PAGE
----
• (4/5)
    LOved this book. Loved the idea of writing and life being much the same journey. Honest.
  • (5/5)
    One of the best books on writing I have read. Anne Lamott gives you a very candid view on the writing process and publication. You can't get any more frank than what is written in this book. I absolutely loved the little stories of Pammy and enjoyed the tales of her son Sam. A very enjoyable and easy read.
  • (4/5)
    Great book, so glad I read it. I'm sure I'll read it again and again. I loved the stories about her son, especially. What a comical child, and perfect material for a book like this.

    I only gave her four stars because her mixed metaphors got a little annoying at points.
  • (3/5)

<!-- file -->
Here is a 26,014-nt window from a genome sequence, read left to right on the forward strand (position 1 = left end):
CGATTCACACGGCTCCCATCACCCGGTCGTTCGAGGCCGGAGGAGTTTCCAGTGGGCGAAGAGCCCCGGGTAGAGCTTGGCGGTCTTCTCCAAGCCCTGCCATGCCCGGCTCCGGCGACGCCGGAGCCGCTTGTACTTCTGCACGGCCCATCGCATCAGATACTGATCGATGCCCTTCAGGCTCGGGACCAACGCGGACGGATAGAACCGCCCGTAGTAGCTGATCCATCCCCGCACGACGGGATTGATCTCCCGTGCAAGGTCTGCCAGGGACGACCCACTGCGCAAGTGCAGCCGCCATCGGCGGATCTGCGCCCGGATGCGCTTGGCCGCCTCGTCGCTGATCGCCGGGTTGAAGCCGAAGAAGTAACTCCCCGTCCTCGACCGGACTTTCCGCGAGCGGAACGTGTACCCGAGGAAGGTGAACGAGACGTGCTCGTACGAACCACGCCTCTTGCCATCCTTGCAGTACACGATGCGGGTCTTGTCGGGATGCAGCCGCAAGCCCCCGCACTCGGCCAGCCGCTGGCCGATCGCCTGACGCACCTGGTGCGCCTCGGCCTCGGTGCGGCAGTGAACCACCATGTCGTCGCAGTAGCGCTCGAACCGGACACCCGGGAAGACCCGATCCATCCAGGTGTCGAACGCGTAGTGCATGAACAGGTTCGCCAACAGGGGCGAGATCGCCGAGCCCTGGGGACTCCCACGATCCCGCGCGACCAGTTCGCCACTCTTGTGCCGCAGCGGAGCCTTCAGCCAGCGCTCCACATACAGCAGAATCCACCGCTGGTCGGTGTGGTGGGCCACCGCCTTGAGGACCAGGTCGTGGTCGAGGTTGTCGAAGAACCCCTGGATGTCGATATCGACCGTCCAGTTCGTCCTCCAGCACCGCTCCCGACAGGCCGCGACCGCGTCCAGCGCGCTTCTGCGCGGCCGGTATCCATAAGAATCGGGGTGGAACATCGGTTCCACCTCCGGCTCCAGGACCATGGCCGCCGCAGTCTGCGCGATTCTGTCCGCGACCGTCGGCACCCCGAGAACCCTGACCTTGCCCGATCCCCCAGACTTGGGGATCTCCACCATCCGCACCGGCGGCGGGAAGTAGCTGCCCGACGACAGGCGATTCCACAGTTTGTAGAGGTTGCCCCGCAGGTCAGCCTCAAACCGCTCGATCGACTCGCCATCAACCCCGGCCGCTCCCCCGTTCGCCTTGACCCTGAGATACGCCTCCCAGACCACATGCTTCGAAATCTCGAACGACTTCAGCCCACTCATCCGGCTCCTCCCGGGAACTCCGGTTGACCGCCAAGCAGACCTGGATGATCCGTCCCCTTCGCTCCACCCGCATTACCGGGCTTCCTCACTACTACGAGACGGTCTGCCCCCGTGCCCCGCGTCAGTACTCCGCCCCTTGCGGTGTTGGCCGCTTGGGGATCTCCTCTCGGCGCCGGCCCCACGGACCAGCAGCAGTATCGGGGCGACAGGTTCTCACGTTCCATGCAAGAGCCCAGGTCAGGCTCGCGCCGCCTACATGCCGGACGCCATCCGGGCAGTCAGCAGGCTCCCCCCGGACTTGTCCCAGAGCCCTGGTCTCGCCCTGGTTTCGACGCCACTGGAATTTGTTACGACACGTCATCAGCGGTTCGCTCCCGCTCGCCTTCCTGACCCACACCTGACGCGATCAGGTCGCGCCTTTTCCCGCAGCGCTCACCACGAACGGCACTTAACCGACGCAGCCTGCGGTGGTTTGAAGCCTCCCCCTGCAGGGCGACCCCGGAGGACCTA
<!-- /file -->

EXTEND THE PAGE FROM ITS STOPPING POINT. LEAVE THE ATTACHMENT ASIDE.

Ah, Bird by Bird. After many years of owning this book, I finally read through it, and I have very mixed feelings. Part of this may be heightened because, for longest time, I’ve heard Bird by Bird basically referred to as a Writer’s Bible. It was not this for me.There were certainly moments of brilliance where I felt like Anne was bringing to light exactly what it feels like to be a writer, all the complicated feelings of magical intuition and crippling self-doubt. Talk of trusting in your characters to know themselves instead of forcing the plot onto them. Solid encouragement for facing writer’s block. But these moments were usually hidden in between Anne’s “instructions on writing”, which I rarely felt connected to.I should take the time here to mention that I’m more Plotter than Pantser, and Bird by Bird is written about and for Pantsers. She tells you to just write with knowledge that you could throw out 90% of your first draft. This is not how I write in the slightest, so it was hard to relate to. But for a Plotter, I’m also more of an intuition/inspiration based writer. So, talk of reorganizing an entire book and other technical approaches to writing also didn’t work for me. Unfortunately, as I often have to deal with when reading writer’s tips, Bird by Bird emphasizes the force writing out every day even if you aren’t feeling it. This has never worked for me. It just leaves me with anxiety and a mess to edit later. None of these things are really the book’s fault. Anne’s approach to writing just doesn’t resonate with me. And that’s okay.Bird by Bird often takes a humorous look at the writing journey. This can be enjoyable, but some of Anne’s jokes rub me the wrong way. The funny thing was that, in the first section of the book, I had trouble with the focus of the lessons but enjoyed the witty commentary around them. Then, in the second section of the book, I liked the idea of the lessons more, but she presented them in a very condescending way. For instance, she talks about natural approaches to clearing your mind and trusting your intuition, then apologizes saying, “Believe me, I hate natural solutions.” She’s putting down her own lessons just because they feel too out there and not “sharper, slicker” technical solutions. Several times in the book, she states her technical approach to a writing issue and “jokes” that if you don’t have to do it her way, then you aren’t a good person. Silly, but irritating. I find that Anne sometimes comes off as being a bit of an elitist when it comes to writing. But admittedly, those thoughts have been coloured partly by her online presence and not just the book, itself.The opening and closing chapters of the book are the strongest, in my opinion. They are where Anne mostly sets aside the technical lessons and instead talks about how writing can enrich your life. Why it’s worth the effort whether you are ever published or recognized as an author or not. She talks about her writing journey. And that’s what resonates with me. I don’t need lessons on how to write; I’ve been writing for seventeen years. I need reminders that writing is meaningful and worth all the pain of cutting yourself open and letting your emotions spill out into words.All in all, I still feel like Bird by Bird is a worthwhile read for most writers, especially those just starting out. Even if you discover more about what doesn’t work for you than what does. (Plotters, I’m talking to you.) At the very least, getting this book from your library and skimming through it should help you discover a few lines that make you think, “Hey, someone actually gets my goofy writer’s brain!” Some of those moments are truly magical. I just wish there were more of those moments for me.